Children tell me that they can smell the cinnamon right off me
when they greet me each morning,
that they can tell the days my face powder
is more flour less castor sugar,
the days my hands are swollen from all that kneading.
I have been baking for long enough to know the taste that lingers in every household,
to know just when to swap the chocolate icing for lemon cupcakes,
the trifle pudding for chocolate decadence,
which is to say, happiness has too many shapes,
and I know just which mould is the right one.
9 out of 10 people who live here will tell you
that there is a difference between sugar and sweet.
The secret ingredient, I always tell them, is love.
Little do they know, it’s never my love I talk about,
but theirs, the kind that makes me feel like Santa Claus
on every birthday.
For decades, I have matched the warmth in every sunrise
with that of my kitchen,
both welcoming enough on a bright sunny day.
But these days, I watch cookie dough crumble in my hands,
my grip is too strong on a legacy waiting to be let go.
My fingers ache with the effort it takes to hold on to a spatula,
which does not mean that they have forgotten what it feels like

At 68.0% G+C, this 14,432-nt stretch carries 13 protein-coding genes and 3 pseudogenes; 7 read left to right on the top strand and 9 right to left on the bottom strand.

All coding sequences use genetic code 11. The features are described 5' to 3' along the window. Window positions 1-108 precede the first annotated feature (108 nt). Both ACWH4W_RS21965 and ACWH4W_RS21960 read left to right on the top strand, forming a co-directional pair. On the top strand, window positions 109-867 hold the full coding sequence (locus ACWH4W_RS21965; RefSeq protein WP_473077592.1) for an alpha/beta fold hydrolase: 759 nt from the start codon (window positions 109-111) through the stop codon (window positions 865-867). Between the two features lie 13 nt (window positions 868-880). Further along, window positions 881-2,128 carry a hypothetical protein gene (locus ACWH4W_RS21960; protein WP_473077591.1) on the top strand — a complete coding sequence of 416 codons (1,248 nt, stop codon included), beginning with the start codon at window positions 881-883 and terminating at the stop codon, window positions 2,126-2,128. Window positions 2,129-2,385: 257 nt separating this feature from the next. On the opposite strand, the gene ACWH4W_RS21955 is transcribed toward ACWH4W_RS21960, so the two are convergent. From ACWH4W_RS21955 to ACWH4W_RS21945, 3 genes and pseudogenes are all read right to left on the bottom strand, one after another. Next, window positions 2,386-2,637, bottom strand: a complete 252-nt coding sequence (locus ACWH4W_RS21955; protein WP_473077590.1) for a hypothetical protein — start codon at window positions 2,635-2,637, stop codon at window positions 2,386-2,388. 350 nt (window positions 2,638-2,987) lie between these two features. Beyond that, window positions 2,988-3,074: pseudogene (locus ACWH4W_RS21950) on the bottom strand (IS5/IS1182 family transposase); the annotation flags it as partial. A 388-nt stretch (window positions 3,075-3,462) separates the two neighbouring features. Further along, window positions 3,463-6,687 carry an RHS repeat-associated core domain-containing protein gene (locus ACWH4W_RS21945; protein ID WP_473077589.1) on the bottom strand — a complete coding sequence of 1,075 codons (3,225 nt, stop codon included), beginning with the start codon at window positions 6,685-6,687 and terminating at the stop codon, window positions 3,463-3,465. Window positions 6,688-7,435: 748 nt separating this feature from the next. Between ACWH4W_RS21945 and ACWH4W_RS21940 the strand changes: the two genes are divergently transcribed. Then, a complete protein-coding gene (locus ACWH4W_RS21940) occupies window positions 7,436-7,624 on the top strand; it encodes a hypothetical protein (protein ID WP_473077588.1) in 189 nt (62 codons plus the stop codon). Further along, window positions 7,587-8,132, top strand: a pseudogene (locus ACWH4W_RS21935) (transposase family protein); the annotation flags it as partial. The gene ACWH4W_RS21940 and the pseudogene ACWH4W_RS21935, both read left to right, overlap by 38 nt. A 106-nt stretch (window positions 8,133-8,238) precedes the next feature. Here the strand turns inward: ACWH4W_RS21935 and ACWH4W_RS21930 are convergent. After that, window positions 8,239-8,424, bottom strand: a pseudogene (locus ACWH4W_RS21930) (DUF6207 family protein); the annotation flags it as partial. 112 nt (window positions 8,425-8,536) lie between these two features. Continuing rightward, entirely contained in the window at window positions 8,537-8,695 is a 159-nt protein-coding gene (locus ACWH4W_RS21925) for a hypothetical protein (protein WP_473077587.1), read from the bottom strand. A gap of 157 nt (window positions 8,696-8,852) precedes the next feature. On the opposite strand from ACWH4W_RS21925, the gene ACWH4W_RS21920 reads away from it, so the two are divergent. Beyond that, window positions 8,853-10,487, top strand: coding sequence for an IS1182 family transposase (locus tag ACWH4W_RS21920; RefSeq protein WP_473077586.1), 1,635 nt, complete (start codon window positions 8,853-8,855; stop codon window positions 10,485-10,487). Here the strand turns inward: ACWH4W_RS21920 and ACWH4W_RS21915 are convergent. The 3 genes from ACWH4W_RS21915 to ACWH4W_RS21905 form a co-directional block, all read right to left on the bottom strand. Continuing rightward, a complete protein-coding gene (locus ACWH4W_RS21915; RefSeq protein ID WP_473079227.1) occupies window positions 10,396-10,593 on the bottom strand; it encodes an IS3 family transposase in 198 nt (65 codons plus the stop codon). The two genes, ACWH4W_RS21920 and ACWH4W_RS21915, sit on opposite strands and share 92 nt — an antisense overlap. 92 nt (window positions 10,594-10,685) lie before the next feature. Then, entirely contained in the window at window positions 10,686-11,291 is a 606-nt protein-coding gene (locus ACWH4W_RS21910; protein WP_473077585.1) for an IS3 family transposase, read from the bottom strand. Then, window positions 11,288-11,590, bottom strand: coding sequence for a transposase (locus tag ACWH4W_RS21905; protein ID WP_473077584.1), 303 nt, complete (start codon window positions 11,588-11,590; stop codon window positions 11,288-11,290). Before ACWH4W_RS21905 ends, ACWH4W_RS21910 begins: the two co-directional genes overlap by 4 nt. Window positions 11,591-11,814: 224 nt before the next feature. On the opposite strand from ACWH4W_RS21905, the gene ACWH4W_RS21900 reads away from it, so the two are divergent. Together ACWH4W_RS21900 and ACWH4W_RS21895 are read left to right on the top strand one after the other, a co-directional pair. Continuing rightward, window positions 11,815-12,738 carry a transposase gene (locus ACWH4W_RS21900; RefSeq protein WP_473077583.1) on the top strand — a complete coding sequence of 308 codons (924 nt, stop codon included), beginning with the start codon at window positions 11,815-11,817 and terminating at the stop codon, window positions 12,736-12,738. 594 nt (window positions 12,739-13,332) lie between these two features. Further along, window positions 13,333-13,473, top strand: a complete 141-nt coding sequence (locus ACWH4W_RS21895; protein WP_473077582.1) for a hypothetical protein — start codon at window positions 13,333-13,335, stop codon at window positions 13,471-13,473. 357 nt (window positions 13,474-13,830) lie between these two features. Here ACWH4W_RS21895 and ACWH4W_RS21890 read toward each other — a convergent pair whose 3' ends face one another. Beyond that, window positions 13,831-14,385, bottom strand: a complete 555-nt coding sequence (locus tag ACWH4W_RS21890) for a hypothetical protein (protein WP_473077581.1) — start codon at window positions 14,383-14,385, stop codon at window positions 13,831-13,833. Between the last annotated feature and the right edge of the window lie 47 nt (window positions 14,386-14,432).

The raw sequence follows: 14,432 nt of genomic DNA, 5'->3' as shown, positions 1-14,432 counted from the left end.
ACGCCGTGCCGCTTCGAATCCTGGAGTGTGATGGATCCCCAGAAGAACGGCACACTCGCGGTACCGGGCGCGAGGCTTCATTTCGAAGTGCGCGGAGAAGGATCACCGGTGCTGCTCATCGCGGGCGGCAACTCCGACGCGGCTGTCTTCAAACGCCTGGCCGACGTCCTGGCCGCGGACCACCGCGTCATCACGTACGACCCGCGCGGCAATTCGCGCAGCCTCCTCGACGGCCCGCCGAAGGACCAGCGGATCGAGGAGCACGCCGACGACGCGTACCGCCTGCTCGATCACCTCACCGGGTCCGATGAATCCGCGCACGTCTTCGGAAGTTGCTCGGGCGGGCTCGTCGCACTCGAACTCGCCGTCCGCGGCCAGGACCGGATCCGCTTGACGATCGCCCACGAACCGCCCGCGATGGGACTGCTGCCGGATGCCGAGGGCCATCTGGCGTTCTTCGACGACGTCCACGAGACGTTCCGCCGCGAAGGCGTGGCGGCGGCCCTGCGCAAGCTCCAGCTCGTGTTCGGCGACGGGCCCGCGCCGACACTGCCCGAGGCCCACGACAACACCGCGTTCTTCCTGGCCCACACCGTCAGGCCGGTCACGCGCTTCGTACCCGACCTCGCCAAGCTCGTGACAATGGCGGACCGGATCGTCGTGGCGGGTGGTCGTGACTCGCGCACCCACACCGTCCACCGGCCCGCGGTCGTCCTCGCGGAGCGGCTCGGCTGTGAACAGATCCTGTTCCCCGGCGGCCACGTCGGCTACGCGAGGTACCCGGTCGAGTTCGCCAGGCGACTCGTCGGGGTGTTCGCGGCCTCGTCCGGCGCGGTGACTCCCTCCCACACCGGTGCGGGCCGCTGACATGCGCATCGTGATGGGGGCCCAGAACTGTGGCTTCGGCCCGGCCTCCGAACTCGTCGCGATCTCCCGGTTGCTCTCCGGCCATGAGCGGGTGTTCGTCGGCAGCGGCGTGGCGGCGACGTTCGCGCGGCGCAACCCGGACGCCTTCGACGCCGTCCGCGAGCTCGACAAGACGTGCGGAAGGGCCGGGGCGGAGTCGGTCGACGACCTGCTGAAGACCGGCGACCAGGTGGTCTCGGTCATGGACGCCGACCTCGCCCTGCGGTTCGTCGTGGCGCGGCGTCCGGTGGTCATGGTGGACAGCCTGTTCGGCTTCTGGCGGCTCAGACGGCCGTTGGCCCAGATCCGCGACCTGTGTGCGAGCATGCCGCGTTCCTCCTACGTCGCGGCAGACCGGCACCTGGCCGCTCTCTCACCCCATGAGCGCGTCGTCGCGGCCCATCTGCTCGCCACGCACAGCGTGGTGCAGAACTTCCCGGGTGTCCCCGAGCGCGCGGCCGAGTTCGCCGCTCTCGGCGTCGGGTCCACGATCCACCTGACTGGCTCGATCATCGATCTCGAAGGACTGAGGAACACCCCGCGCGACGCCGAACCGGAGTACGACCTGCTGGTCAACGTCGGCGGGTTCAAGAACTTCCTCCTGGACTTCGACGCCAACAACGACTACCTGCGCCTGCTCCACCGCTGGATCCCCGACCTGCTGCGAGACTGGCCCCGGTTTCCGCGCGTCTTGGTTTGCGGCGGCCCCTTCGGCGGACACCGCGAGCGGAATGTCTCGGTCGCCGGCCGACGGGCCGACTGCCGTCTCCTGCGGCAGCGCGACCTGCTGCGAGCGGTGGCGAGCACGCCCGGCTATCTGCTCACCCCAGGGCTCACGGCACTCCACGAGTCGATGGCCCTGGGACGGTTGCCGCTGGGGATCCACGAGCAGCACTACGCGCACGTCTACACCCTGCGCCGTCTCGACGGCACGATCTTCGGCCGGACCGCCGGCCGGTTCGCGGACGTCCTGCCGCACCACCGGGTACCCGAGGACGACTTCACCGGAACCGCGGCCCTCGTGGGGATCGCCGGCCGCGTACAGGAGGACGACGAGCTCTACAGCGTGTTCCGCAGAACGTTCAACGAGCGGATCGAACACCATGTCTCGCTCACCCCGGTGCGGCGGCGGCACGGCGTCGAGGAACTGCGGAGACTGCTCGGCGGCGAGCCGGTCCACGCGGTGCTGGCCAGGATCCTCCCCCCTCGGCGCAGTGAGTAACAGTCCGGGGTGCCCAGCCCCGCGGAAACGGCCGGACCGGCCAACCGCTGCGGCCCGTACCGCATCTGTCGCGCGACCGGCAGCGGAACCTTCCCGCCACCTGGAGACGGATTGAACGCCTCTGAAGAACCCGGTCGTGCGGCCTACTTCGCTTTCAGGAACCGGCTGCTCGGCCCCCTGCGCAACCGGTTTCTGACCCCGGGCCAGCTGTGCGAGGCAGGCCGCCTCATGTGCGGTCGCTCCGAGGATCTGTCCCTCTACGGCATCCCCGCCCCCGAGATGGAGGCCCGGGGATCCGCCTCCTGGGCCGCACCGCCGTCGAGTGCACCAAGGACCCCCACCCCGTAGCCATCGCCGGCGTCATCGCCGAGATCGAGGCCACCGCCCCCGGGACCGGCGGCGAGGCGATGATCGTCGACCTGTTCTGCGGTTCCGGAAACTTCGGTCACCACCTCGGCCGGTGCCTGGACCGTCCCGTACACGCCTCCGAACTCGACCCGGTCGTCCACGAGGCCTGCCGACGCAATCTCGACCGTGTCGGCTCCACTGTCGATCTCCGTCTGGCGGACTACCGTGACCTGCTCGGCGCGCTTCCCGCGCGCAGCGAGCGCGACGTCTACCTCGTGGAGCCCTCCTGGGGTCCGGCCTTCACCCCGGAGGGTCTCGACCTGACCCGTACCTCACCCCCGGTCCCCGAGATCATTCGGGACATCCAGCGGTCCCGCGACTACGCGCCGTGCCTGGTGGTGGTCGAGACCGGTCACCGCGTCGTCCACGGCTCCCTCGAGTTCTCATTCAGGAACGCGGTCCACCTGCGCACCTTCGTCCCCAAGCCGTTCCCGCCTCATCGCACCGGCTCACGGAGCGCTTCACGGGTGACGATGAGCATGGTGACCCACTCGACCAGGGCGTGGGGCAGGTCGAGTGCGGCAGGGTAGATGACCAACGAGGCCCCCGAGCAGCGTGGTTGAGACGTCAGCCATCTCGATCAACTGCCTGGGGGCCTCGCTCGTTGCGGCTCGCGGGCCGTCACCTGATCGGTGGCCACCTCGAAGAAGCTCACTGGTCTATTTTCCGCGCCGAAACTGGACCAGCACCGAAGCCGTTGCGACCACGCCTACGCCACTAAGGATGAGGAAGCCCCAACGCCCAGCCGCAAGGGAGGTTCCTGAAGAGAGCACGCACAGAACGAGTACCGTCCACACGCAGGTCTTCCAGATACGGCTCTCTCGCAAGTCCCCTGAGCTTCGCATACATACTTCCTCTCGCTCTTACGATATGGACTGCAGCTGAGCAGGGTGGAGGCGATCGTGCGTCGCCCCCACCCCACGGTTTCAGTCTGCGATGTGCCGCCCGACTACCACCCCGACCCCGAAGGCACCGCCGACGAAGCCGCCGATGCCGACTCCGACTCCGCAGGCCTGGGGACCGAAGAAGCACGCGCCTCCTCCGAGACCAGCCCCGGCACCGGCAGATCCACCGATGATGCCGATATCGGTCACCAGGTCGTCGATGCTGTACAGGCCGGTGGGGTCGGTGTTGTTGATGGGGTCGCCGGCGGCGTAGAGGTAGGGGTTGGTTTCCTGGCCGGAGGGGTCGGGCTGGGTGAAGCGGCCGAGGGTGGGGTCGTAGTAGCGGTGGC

to mould happiness in cakes and cookies like play dough,
but rather, that the shapes are now more jagged than clean cut,
it takes more flour than it used to to hide the cracks.
So I break down the walls in my fist size kitchen,
let the warmth of every joy I have felt spread,
and for once, share not just the product, but the process as well,
welcome visitors, volunteers, keen amateur family bakers,
and unmask the secret ingredient for generations to come,
as if to tell them,
there is so much wrong in this world,
and we will run out of happiness,
the moment we forget how to wrap our fingers around each other’s
so that we can learn just how much sugar it takes
for something to taste sweet on blistered tongues.